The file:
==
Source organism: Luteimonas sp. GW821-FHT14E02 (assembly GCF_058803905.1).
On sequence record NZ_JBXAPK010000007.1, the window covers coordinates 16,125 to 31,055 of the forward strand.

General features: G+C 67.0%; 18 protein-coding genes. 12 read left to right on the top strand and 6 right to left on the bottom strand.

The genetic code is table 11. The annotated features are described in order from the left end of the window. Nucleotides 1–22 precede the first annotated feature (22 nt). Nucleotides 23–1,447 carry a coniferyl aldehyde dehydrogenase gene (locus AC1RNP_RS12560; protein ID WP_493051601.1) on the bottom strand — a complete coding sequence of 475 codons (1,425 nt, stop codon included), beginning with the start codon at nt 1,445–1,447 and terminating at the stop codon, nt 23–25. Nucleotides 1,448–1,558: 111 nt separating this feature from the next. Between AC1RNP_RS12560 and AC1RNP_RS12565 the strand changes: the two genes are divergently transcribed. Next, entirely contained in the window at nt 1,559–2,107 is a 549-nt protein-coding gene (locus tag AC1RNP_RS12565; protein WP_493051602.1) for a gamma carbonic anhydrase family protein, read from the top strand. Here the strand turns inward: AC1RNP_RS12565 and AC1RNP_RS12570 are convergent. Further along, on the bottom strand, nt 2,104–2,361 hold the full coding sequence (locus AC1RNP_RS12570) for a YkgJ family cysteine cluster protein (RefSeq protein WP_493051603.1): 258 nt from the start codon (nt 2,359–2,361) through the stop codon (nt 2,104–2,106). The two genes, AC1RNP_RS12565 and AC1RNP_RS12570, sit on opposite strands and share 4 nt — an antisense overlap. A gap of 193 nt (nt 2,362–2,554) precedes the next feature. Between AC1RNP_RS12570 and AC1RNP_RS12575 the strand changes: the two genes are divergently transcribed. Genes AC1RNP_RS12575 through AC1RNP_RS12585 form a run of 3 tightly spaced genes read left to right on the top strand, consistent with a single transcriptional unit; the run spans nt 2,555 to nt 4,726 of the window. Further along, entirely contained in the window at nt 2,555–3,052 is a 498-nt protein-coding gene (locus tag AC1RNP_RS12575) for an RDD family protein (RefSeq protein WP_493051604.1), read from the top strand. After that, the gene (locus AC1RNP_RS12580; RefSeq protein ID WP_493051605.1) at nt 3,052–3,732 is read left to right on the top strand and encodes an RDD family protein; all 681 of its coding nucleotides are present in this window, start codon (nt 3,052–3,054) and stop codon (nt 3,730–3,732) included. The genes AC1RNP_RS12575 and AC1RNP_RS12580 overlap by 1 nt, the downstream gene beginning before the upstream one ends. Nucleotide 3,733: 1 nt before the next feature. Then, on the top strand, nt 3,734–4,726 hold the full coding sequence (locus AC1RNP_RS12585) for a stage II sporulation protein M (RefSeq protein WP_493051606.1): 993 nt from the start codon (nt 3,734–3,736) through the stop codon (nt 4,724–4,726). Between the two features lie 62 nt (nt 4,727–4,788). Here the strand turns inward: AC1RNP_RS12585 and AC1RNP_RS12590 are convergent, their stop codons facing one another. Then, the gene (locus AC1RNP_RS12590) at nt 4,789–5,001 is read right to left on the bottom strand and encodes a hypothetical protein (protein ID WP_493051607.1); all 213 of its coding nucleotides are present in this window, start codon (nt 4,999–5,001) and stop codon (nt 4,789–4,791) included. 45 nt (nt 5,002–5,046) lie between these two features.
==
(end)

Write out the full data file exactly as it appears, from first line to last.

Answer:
Source organism: Luteimonas sp. GW821-FHT14E02 (assembly GCF_058803905.1).
On sequence record NZ_JBXAPK010000007.1, the window covers coordinates 16,125 to 31,055 of the forward strand.

General features: G+C 67.0%; 18 protein-coding genes. 12 read left to right on the top strand and 6 right to left on the bottom strand.

The genetic code is table 11. The annotated features are described in order from the left end of the window. Nucleotides 1–22 precede the first annotated feature (22 nt). Nucleotides 23–1,447 carry a coniferyl aldehyde dehydrogenase gene (locus AC1RNP_RS12560; protein ID WP_493051601.1) on the bottom strand — a complete coding sequence of 475 codons (1,425 nt, stop codon included), beginning with the start codon at nt 1,445–1,447 and terminating at the stop codon, nt 23–25. Nucleotides 1,448–1,558: 111 nt separating this feature from the next. Between AC1RNP_RS12560 and AC1RNP_RS12565 the strand changes: the two genes are divergently transcribed. Next, entirely contained in the window at nt 1,559–2,107 is a 549-nt protein-coding gene (locus tag AC1RNP_RS12565; protein WP_493051602.1) for a gamma carbonic anhydrase family protein, read from the top strand. Here the strand turns inward: AC1RNP_RS12565 and AC1RNP_RS12570 are convergent. Further along, on the bottom strand, nt 2,104–2,361 hold the full coding sequence (locus AC1RNP_RS12570) for a YkgJ family cysteine cluster protein (RefSeq protein WP_493051603.1): 258 nt from the start codon (nt 2,359–2,361) through the stop codon (nt 2,104–2,106). The two genes, AC1RNP_RS12565 and AC1RNP_RS12570, sit on opposite strands and share 4 nt — an antisense overlap. A gap of 193 nt (nt 2,362–2,554) precedes the next feature. Between AC1RNP_RS12570 and AC1RNP_RS12575 the strand changes: the two genes are divergently transcribed. Genes AC1RNP_RS12575 through AC1RNP_RS12585 form a run of 3 tightly spaced genes read left to right on the top strand, consistent with a single transcriptional unit; the run spans nt 2,555 to nt 4,726 of the window. Further along, entirely contained in the window at nt 2,555–3,052 is a 498-nt protein-coding gene (locus tag AC1RNP_RS12575) for an RDD family protein (RefSeq protein WP_493051604.1), read from the top strand. After that, the gene (locus AC1RNP_RS12580; RefSeq protein ID WP_493051605.1) at nt 3,052–3,732 is read left to right on the top strand and encodes an RDD family protein; all 681 of its coding nucleotides are present in this window, start codon (nt 3,052–3,054) and stop codon (nt 3,730–3,732) included. The genes AC1RNP_RS12575 and AC1RNP_RS12580 overlap by 1 nt, the downstream gene beginning before the upstream one ends. Nucleotide 3,733: 1 nt before the next feature. Then, on the top strand, nt 3,734–4,726 hold the full coding sequence (locus AC1RNP_RS12585) for a stage II sporulation protein M (RefSeq protein WP_493051606.1): 993 nt from the start codon (nt 3,734–3,736) through the stop codon (nt 4,724–4,726). Between the two features lie 62 nt (nt 4,727–4,788). Here the strand turns inward: AC1RNP_RS12585 and AC1RNP_RS12590 are convergent, their stop codons facing one another. Then, the gene (locus AC1RNP_RS12590) at nt 4,789–5,001 is read right to left on the bottom strand and encodes a hypothetical protein (protein ID WP_493051607.1); all 213 of its coding nucleotides are present in this window, start codon (nt 4,999–5,001) and stop codon (nt 4,789–4,791) included. 45 nt (nt 5,002–5,046) lie between these two features.